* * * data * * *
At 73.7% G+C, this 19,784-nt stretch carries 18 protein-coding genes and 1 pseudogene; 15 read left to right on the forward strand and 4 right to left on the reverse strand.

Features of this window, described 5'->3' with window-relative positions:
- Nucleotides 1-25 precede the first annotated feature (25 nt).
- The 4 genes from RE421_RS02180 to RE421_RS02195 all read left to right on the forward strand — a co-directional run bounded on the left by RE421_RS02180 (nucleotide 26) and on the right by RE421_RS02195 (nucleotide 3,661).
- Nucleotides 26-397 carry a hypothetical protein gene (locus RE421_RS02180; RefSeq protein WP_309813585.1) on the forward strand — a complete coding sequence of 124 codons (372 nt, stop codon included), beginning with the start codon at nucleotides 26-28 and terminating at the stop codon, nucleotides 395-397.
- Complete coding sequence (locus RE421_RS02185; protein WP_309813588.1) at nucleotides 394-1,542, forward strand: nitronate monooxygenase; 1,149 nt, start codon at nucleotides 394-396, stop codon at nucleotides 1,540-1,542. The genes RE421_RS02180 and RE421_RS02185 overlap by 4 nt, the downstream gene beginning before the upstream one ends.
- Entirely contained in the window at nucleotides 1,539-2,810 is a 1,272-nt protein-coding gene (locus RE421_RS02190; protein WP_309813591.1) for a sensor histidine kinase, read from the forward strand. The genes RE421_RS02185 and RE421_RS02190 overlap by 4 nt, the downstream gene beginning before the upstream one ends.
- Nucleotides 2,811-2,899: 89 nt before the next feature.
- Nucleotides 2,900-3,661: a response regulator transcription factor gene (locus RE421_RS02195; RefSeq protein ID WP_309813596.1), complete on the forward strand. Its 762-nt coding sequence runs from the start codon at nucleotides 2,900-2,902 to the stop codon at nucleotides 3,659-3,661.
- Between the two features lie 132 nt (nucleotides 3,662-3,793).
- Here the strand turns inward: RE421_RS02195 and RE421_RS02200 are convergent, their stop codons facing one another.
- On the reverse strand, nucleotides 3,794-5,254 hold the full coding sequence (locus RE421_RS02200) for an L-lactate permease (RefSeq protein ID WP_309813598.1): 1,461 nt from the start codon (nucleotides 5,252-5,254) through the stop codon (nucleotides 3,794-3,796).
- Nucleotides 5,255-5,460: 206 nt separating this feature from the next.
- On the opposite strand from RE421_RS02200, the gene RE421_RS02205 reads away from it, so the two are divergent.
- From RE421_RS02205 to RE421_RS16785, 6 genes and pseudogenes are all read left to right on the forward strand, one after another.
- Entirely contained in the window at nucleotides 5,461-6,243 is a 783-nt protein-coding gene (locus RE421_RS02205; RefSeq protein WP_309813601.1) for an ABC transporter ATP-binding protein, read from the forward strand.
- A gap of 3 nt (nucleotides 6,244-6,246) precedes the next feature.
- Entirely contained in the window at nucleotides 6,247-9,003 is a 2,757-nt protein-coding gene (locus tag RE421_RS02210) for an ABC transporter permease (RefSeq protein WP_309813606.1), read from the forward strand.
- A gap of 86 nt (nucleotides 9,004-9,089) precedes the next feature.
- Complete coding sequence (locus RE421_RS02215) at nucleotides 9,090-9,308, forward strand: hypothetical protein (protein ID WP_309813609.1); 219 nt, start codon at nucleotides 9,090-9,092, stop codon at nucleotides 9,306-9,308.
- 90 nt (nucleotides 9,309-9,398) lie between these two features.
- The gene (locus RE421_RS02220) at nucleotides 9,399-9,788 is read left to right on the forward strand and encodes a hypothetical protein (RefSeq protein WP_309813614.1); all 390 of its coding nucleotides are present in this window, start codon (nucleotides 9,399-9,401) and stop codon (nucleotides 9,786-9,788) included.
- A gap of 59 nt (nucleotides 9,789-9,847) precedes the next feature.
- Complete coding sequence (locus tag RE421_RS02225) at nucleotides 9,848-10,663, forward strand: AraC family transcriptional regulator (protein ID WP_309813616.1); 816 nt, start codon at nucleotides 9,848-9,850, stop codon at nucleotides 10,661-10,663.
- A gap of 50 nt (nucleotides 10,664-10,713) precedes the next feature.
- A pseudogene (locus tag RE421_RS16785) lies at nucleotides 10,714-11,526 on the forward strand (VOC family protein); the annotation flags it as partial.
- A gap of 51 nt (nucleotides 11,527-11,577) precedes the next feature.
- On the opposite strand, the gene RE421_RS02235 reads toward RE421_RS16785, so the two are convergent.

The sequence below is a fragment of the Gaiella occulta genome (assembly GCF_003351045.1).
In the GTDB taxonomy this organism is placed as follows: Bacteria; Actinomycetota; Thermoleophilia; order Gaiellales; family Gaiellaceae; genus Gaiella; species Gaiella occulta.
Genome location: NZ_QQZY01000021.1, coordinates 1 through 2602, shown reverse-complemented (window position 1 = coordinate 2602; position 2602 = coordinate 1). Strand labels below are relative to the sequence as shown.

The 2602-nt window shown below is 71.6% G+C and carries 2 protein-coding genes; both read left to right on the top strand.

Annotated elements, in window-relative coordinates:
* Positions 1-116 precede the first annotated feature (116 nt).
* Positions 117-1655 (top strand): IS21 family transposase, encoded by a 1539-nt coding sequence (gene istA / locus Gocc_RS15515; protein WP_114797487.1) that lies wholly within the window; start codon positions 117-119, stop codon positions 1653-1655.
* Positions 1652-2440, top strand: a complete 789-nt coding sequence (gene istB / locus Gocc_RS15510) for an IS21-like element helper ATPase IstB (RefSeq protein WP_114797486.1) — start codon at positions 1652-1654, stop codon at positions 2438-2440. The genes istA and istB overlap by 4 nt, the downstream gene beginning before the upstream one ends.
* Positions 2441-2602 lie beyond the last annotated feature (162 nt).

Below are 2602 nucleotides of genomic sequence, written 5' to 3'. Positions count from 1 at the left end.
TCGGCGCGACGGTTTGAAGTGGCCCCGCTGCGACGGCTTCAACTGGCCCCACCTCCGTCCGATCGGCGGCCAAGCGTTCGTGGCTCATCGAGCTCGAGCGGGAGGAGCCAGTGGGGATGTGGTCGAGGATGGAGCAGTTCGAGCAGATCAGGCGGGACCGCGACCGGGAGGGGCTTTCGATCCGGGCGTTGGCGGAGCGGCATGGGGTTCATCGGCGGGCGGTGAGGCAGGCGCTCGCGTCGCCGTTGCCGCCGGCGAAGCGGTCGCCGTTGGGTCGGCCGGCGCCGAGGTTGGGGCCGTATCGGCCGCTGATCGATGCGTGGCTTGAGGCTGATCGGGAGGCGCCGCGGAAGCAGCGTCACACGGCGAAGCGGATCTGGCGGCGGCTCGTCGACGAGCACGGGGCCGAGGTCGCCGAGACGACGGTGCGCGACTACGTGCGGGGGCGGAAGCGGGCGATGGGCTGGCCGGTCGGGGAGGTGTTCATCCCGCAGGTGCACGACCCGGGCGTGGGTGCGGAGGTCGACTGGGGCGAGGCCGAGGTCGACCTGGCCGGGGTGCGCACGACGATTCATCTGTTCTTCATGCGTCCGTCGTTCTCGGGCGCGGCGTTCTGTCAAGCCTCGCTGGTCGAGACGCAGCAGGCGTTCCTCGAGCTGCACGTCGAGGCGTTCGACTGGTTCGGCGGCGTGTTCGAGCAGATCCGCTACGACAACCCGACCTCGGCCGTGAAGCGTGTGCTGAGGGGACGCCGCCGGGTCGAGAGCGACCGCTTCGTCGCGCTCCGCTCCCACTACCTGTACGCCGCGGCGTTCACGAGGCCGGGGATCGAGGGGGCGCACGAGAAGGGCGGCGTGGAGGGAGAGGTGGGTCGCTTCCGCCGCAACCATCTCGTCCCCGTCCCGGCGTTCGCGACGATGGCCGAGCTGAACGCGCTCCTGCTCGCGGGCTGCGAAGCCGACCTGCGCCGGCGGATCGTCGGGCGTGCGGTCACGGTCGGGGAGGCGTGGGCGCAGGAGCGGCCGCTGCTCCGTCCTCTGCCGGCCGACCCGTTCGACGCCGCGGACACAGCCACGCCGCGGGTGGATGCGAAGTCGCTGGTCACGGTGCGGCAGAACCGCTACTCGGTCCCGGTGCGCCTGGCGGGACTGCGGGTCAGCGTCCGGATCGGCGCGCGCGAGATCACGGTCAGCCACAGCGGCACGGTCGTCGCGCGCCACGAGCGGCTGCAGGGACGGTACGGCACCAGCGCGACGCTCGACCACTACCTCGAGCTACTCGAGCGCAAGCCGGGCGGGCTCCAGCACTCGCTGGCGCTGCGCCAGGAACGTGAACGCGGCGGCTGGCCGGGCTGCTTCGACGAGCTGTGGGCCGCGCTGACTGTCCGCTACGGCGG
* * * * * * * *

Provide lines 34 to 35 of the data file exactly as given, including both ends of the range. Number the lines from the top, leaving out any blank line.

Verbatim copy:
* Positions 1-116 precede the first annotated feature (116 nt).
* Positions 117-1655 (top strand): IS21 family transposase, encoded by a 1539-nt coding sequence (gene istA / locus Gocc_RS15515; protein WP_114797487.1) that lies wholly within the window; start codon positions 117-119, stop codon positions 1653-1655.